Most people know they have a credit score and know it affects their ability to get credit, but fewer understand how credit scoring began and evolved.
Credit scoring has been used since the 1950s to help department stores make decisions about extending credit to customers. Within 20 years the majority of the nation’s commercial banks, credit card companies, and finance companies were using credit scoring, but it wasn’t until the practice was adopted by Freddie Mac and Fannie Mae to use credit scoring for mortgage lending that it became a widely adopted practice.
Credit scoring is fully automated, making it quick and easy to calculate a person’s credit score and make an objective judgement based on his or her credit-worthiness. The process for using computers and mathematics to calculate a credit score was created by William Fair and Earl Isaac, when they began the Fair Isaac Corporation (FICO). This is why a person’s credit score is sometimes referred to as their FICO score.
It wasn’t until the 1990s that consumers were given access to their credit scores. In 2001, California ruled residents were entitled to know their credit scores, in addition to everything credit bureaus reported to lenders. Due to that ruling, Fair Isaac decided to give credit scoring access to all American consumers. Though initially reluctant, it was the idea of selling credit scores that finally convinced them to expand the access beyond California, where it was legally required.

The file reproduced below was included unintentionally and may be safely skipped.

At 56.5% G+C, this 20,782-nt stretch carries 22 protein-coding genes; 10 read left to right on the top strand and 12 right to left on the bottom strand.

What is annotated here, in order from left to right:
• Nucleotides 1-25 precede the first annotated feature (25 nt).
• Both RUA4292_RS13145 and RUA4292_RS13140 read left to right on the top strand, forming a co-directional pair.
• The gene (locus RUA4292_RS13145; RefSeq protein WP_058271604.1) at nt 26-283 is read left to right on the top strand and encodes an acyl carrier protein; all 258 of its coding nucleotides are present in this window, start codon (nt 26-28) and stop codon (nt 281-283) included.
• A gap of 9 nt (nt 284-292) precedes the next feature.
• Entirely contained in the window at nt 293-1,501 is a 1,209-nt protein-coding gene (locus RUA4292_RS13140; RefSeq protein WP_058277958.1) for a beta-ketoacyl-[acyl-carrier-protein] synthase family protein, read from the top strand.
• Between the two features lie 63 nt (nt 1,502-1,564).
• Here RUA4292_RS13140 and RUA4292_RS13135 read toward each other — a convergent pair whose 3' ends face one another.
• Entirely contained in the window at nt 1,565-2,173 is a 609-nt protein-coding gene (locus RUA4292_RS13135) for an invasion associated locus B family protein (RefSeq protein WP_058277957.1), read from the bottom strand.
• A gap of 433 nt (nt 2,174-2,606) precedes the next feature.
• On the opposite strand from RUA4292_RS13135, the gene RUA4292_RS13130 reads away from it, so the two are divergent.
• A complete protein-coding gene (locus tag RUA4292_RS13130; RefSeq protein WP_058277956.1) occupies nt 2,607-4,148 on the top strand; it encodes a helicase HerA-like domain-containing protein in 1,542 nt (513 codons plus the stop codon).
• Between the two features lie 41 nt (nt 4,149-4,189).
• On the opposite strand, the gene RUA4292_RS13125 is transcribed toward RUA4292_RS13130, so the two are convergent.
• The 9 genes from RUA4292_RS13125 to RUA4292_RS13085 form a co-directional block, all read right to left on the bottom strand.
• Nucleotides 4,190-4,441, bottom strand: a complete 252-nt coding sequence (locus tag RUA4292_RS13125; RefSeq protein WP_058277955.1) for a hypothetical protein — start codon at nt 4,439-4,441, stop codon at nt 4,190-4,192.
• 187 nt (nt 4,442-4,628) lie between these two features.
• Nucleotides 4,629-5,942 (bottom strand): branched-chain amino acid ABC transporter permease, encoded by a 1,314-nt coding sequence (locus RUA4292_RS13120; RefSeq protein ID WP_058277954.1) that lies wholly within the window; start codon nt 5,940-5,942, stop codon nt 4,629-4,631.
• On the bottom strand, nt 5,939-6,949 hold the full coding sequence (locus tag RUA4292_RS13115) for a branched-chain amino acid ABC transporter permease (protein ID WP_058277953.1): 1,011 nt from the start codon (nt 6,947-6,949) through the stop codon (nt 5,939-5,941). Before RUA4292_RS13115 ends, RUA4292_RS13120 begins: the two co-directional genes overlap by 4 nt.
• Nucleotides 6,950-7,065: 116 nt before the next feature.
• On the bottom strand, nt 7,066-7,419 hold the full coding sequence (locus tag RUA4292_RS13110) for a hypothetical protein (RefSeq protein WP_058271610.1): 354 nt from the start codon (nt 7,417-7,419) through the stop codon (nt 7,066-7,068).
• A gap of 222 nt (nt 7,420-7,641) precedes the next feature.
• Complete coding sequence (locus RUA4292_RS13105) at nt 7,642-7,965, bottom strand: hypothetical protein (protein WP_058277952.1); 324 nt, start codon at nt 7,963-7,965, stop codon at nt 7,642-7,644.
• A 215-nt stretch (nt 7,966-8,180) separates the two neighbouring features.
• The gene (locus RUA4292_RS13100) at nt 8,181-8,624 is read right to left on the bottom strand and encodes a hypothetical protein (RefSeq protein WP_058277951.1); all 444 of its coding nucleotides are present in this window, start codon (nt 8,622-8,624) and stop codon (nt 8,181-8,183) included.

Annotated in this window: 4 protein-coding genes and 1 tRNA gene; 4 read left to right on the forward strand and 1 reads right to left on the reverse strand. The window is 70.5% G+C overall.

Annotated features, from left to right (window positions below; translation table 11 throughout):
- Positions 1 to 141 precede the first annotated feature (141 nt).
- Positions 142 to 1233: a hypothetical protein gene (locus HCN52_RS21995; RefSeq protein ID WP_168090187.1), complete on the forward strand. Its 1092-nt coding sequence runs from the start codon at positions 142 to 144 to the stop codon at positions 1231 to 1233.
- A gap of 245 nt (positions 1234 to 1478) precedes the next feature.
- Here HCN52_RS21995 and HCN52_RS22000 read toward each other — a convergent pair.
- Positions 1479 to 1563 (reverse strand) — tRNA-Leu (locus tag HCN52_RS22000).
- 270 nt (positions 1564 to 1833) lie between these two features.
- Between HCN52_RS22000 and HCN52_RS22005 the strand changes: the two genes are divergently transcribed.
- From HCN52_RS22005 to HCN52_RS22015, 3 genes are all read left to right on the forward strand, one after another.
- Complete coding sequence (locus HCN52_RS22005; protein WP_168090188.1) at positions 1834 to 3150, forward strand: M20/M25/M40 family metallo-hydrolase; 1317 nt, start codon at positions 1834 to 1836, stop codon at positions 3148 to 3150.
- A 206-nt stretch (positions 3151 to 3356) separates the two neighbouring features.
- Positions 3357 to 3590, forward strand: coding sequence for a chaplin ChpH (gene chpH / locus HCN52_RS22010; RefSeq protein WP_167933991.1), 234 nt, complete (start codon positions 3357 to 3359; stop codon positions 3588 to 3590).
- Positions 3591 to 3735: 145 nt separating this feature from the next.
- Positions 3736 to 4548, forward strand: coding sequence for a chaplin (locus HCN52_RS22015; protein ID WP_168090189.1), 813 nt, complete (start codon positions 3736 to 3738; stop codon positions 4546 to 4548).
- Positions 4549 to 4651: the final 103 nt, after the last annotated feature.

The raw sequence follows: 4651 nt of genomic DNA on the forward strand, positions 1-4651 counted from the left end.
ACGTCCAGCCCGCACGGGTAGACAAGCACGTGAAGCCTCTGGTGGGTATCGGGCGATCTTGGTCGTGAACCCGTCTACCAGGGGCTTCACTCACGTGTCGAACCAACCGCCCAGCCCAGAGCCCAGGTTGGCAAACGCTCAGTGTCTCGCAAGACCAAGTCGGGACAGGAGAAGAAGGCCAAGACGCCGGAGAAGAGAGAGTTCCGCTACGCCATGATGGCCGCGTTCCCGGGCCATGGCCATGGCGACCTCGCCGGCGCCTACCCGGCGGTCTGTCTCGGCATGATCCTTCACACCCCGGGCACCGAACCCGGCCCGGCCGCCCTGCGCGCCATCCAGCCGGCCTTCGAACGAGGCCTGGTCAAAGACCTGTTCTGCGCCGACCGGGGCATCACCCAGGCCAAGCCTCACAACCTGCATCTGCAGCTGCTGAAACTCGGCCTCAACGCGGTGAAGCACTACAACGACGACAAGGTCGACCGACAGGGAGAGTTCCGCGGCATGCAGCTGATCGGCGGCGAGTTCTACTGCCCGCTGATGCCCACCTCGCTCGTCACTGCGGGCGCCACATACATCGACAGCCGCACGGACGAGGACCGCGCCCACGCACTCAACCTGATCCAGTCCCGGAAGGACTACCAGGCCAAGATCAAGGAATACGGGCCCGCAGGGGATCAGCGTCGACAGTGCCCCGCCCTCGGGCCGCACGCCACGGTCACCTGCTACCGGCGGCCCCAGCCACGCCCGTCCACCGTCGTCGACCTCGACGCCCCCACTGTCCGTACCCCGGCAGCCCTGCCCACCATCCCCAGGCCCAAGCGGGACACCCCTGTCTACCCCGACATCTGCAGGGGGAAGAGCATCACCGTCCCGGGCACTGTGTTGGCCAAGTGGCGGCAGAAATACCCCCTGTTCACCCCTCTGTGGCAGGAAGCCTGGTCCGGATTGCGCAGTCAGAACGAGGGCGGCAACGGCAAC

It didn’t take long before the three major credit bureaus decided paying money to FICO for scores was not something they wanted to do, so they created their own credit scoring model that was launched in 2006, called the Vantage Score. The Vantage Score has been updated over the years since it was first introduced and now, Vantage Score 3.0 claims to be more predictive and able to score up to 30 million more people than FICO and other models by incorporating a broad set of date and looking at credit activity from the past two years. It also uses a new scale range from 300 to 850, which is better aligned with modern expectations. Finally, Vantage 3.0 does not factor in collections accounts that have been paid in full, allowing consumers to truly move forward after fixing past credit mistakes.
A 2015 lawsuit settlement resulted in changes to consumer access to credit reports, as well as a few other consumer-friendly benefits. According to the settlement, credit bureaus must supply credit reports to consumers for free one time a year and one additional time within that same year if an error was reported. Changes also include improvement to the dispute process, extended time for dealing with medical debt, and changes to how medical debt is treated when an insurer is involved.